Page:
Interested in learning how to sail? Well you are taking the right steps – Welcome to Sail Charleston! Our goal is to introduce as many people as possible to this lifelong sport. More importantly we want to make sure you learn how to sail in a safe and fun environment. Sailing includes a wide range of boat types, and any would be appropriate for a beginner to start sailing. Let’s figure out what kind of boat you want to learn on…
Small Sailing Boats – “Dinghies & Daysailing Keelboats”
Small boats are a very simple and inexpensive way to get started in sailing. It is here that the basics of sailing are most easily learned, as everything is at an arms reach. Some small boats are designed specifically for youth, but most provide a lifetime of enjoyment for adults as well.
Generally, small boats, are under 25 feet in length. They include a wide assortment of dinghies (open cockpit), daysailers (with foredecks and gear enclosures) and small day sailing keelboats. Because of their size and simplicity, many small sailboats can be sailed single handed or with a single crew member. Their performance, depending on design, may range from ‘stable and relaxing’ to ‘wet and wild’.
Many instructional programs teach on and/or rent small boats including community sailing programs, most yacht club junior programs, and an assortment camps & recreation departments.
Small Boat Instruction
Keelboats – “Basic Keelboats to Large Cruising Yachts”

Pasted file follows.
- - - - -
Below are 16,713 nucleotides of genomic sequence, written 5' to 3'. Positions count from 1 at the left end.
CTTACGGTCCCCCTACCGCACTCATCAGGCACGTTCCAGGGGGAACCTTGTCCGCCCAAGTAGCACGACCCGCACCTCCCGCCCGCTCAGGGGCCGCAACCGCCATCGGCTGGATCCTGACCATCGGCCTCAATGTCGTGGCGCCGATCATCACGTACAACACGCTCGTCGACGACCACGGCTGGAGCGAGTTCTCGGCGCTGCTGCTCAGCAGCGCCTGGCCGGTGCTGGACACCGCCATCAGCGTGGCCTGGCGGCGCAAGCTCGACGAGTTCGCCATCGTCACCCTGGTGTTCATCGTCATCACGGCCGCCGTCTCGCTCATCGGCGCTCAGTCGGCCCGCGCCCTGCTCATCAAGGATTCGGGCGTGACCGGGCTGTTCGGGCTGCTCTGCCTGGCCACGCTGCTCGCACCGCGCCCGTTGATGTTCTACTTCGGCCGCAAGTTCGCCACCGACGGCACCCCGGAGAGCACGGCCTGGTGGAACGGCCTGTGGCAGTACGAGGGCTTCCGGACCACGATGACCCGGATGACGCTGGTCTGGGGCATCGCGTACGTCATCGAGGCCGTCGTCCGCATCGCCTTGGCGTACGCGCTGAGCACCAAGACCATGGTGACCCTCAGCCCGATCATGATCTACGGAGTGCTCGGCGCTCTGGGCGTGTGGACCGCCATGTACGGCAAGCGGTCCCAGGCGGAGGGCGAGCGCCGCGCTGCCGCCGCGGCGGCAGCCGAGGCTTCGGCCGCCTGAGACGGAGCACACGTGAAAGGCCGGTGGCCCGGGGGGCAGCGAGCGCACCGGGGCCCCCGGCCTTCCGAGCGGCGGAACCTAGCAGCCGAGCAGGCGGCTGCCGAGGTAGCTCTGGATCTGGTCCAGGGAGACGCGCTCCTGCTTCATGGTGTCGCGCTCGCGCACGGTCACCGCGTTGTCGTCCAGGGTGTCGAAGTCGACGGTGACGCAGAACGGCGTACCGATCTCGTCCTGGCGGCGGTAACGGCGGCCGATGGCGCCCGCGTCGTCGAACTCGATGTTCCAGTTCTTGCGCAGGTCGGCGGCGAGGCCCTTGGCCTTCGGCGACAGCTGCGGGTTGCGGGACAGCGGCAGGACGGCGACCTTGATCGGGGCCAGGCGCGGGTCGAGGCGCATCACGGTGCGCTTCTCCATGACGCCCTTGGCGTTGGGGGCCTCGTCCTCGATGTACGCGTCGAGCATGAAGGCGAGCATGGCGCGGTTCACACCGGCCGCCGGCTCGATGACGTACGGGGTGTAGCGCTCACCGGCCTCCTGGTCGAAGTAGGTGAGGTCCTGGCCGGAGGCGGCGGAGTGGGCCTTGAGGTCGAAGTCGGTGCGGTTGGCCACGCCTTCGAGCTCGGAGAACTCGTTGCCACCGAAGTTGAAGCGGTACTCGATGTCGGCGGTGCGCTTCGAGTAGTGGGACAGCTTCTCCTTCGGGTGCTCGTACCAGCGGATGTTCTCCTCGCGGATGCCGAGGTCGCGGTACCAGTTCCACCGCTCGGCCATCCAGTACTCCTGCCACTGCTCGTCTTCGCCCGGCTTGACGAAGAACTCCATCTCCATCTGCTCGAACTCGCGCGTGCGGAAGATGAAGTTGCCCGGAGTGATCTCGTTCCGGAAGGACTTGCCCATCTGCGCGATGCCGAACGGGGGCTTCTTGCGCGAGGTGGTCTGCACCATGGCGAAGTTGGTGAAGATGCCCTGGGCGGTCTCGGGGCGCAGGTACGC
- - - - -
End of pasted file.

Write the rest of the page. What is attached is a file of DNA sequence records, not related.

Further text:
The term ‘Keelboat” refers to those sailboats which have a weighted keel (the vertical fin at the bottom of the boat). So, “basic” keelboats are most commonly larger than the centerboard and dinghy class of vessel and start at about 20′ in length and go up to about 30′ in length.
Beyond the “basic” keelboat, the term keelboat continues to describe sailing vessels and yachts through much larger sizes.
A common way of describing the next class of keelboats from about 30′ – 60′ is “Cruising” keelboats. All cruising keelboats have auxiliary engines, with most over 30′ in length employing an inboard diesel engine. Most over 30’ usually have a wheel steering system. Also, these cruising vessels are usually set up for the possibility of multiple day trips aboard and include many of the modern conveniences found in a home: hot and cold water, cooking facilities – oven and stove, sleeping quarters, and private bathrooms with showers.